|Publication number||US4964684 A|
|Application number||US 07/291,113|
|Publication date||Oct 23, 1990|
|Filing date||Dec 28, 1988|
|Priority date||Dec 28, 1988|
|Publication number||07291113, 291113, US 4964684 A, US 4964684A, US-A-4964684, US4964684 A, US4964684A|
|Original Assignee||John Iovine|
|Export Citation||BiBTeX, EndNote, RefMan|
|Patent Citations (7), Referenced by (39), Classifications (5), Legal Events (3)|
|External Links: USPTO, USPTO Assignment, Espacenet|
1. Field of Invention
This invention related to holography, and particularly to a novel method for producing holographic stereogram images from a sequential series of two dimensional images generated on an Liquid Crystal Display (LCD) matrix.
2. Prior Art
In order to provide background information so that the invention may be completely understood and appreciated in its proper context, reference is made to a number of prior art patents and publications as follows:
Benton U.S. Pat. No. 4,445,749 "Holographic Products and Processes".
An article by D. J. DeBitetto entitled Holographic Panoramic Stereograms Synthesized from White Light Recording, appearing on pages 1740 and 1741 of Applied Optics, Volume 8, No. 8 Aug. 1969.
An article by S. A. Benton , D. A. Duston-Roberge and R. Simard entitled "Achromatic holographic stereogram of Landsat Multispectral scanner data." Appearing on pages 338, 339 and 340 of Optical Engineering Vol. 24, No. 2, Mar.-Apr. 1985.
An article by King, Noll, and Berry, entitled "A New Approach to Computer Generated Holography published in Applied Optics pages 471-475. Vol. 9, No. 2 Feb. 1970.
The basic process of generating holographic stereograms is described by Benton U.S. Pat. No. 4,445,749, I quote "beginning with the step of recording a series of two dimensional photographs of three dimensional subject taken from a series of equally spaced positions along a horizontal line. Images from these photographs are subsequently projected on a translucent screen. As each of the series of images is projected, it is holographically recorded on a region of a stationary photographic plate exposed by a horizontally movable vertical slit aperture, such that the images are recorded as a sequence of vertical strips on the photographic plate. Upon illumination of the strip hologram so produced with monochromatic light, a three-dimensional image is produced that has horizontal parallax but not vertical parallax."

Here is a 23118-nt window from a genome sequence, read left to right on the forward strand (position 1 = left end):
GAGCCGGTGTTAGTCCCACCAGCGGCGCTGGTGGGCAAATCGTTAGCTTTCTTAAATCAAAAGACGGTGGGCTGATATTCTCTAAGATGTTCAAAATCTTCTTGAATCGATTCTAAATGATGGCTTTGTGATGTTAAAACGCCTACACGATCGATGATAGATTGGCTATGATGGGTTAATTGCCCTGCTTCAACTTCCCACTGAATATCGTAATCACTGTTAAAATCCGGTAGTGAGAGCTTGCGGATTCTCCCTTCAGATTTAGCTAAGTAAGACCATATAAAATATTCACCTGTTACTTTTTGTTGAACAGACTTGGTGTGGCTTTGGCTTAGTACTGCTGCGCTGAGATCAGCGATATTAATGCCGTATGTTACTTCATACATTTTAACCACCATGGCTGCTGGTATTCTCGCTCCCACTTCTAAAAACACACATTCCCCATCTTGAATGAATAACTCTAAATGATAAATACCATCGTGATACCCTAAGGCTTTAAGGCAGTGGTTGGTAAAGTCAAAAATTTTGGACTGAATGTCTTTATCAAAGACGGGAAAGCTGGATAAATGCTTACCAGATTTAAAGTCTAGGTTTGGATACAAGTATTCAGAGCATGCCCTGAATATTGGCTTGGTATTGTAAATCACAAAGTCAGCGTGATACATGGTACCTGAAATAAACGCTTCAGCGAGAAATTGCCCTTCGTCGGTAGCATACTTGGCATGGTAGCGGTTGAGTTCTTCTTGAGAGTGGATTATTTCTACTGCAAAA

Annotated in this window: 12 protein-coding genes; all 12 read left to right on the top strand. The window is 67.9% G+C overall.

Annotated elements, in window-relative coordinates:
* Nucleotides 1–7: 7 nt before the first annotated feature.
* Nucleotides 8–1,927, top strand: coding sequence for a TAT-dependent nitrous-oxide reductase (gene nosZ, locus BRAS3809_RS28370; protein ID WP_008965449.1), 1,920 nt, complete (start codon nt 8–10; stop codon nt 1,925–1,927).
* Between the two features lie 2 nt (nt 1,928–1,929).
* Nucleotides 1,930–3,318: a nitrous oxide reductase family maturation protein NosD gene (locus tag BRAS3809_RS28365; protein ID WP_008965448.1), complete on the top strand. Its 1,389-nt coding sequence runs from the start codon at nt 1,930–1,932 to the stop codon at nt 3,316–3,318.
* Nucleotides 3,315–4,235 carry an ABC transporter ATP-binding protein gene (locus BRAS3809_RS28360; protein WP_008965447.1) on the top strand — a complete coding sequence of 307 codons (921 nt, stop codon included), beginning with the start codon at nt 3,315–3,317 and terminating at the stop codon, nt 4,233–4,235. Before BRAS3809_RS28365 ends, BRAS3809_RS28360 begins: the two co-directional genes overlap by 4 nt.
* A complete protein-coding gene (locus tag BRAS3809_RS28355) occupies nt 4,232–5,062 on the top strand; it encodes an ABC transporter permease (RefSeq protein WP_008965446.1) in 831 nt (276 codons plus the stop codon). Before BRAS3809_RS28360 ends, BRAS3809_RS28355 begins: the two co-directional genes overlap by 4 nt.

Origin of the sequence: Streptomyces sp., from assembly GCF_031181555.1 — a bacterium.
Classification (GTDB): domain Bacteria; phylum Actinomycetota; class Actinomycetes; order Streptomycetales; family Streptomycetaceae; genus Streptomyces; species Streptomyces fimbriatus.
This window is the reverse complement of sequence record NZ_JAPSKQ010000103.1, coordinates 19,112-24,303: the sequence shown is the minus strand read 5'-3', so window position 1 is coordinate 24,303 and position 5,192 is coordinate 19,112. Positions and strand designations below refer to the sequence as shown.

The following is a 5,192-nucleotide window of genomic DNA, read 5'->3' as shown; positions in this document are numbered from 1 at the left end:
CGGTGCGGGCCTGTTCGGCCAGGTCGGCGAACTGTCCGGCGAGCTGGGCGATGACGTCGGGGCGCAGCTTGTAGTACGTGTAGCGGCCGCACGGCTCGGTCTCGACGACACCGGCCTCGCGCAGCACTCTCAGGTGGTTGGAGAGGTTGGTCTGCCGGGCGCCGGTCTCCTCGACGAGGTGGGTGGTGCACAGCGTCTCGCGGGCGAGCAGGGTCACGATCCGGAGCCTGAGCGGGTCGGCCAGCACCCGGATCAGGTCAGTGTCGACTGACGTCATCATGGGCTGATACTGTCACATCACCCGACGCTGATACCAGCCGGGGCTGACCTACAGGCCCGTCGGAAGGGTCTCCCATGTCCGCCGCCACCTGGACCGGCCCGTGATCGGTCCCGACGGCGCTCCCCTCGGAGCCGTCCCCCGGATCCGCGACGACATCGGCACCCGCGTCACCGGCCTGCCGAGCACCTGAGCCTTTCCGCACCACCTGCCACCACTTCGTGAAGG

Whatever the precise merits, features and advantages of the above cited references, none of them achieves or fulfills the purpose of the present invention.
Two major problems are encountered when making stereograhic holograms using transparent film, specifically vibration and image registration.
Vibration when recording a hologram prevents the hologram from being recorded properly, thereby making the image useless. Improper registration of images would also make the subsequent stereographic hologram useless. Vibration is caused by the equipment that sequentially steps the transparent film images. And precise registration of the images along its vertical and horizonal axis such that one image is in proper register with the next and so forth for all the images required is a tedious procedure.
The Vertal slit aperture that moves horizontally so that the images are recorded as a sequence of vertical holographic strip images is still another cause vibration and alignment problems. In some systems, the aperture remains fixed while the holographic plate behind it moves, in either system vibration is generated.
Vibration is currently handled by allowing the systemn to stablize to a non-vibration state after each exposure which includes moving the vertical slit aperture to its next position and advanceing the transparency film to the next sequential image. The laser is either de-energized or shuttered in an off position during the time the system is stablizing.
In addition computer generated sequential images that are rotated about a vertical axis must include an intermediate step of first being recorded sequentially onto transparent film.
The object of this invention is to provide a method of producing stereographic holograms using liquid crystal displays.
It also is an object of the present invention to eliminate vibration caused by sequentially stepping images.
Another object is to elimnate misalignment caused by improper registration of the sequentially stepped images.
Another object is to eliminate vibration caused by the movement of the vertical slit aperture.
Still another object is to eliminate misalignment of vertical strip holograms by the horizontally movable vertical slit aperture.
Still another object is too allow holographically recording of computer generated and video images without an intermediate transparency film producing step.